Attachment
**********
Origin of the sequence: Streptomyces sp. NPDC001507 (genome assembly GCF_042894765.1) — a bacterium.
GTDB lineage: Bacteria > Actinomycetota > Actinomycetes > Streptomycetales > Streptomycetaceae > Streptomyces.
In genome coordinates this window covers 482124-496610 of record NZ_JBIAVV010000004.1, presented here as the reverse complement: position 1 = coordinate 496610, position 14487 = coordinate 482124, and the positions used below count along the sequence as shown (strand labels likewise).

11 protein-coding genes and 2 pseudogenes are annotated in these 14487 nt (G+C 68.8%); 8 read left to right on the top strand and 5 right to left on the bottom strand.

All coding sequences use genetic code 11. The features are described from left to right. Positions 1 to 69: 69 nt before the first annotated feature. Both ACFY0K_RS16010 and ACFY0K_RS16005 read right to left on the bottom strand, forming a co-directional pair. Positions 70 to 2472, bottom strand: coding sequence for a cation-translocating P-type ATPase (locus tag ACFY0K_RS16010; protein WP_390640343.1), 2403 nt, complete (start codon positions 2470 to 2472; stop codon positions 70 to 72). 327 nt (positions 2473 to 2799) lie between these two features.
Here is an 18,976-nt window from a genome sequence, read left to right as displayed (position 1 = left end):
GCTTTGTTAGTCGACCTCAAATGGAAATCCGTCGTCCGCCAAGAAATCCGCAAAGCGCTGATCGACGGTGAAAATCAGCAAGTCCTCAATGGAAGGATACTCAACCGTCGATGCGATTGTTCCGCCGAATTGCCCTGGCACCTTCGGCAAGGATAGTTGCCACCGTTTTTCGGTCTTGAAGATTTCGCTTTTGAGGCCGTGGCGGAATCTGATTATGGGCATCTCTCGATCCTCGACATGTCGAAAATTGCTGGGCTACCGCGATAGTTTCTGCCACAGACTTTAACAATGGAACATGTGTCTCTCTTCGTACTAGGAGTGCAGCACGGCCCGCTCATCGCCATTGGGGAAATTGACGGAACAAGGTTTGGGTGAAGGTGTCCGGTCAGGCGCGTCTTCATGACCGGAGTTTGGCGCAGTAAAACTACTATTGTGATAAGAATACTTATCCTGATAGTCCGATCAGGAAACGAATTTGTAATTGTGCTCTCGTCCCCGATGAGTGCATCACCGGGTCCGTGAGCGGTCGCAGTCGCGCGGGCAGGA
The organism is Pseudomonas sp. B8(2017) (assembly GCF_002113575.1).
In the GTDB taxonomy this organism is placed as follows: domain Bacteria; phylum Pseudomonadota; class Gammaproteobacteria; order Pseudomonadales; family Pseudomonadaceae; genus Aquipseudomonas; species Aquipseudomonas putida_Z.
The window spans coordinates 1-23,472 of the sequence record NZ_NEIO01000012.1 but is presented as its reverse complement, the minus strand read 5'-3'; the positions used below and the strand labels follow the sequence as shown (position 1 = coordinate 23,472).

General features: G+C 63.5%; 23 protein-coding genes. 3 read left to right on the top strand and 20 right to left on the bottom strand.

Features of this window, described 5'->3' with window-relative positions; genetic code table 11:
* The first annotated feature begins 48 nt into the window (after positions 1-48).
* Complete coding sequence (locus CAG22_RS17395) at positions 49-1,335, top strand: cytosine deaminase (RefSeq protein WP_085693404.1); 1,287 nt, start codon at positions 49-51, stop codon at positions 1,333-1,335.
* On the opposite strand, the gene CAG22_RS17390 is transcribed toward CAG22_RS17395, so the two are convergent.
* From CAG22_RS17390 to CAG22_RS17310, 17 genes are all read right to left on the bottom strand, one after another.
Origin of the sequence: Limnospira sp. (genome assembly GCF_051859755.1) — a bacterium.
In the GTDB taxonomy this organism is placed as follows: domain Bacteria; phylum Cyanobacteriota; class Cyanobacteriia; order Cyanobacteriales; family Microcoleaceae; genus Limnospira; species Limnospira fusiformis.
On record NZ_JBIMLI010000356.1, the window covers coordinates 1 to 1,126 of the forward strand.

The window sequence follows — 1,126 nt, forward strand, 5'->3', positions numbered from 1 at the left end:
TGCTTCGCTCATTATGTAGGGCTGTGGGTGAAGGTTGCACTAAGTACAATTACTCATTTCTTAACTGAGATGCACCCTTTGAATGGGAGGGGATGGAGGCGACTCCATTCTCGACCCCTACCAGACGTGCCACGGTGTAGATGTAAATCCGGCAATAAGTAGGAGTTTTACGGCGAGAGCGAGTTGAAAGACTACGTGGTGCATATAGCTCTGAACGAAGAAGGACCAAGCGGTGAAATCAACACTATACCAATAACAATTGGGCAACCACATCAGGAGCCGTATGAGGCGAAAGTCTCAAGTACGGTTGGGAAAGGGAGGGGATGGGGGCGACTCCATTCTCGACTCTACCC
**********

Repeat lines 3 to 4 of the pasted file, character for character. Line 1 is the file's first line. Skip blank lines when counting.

In genome coordinates this window covers 482124-496610 of record NZ_JBIAVV010000004.1, presented here as the reverse complement: position 1 = coordinate 496610, position 14487 = coordinate 482124, and the positions used below count along the sequence as shown (strand labels likewise).

11 protein-coding genes and 2 pseudogenes are annotated in these 14487 nt (G+C 68.8%); 8 read left to right on the top strand and 5 right to left on the bottom strand.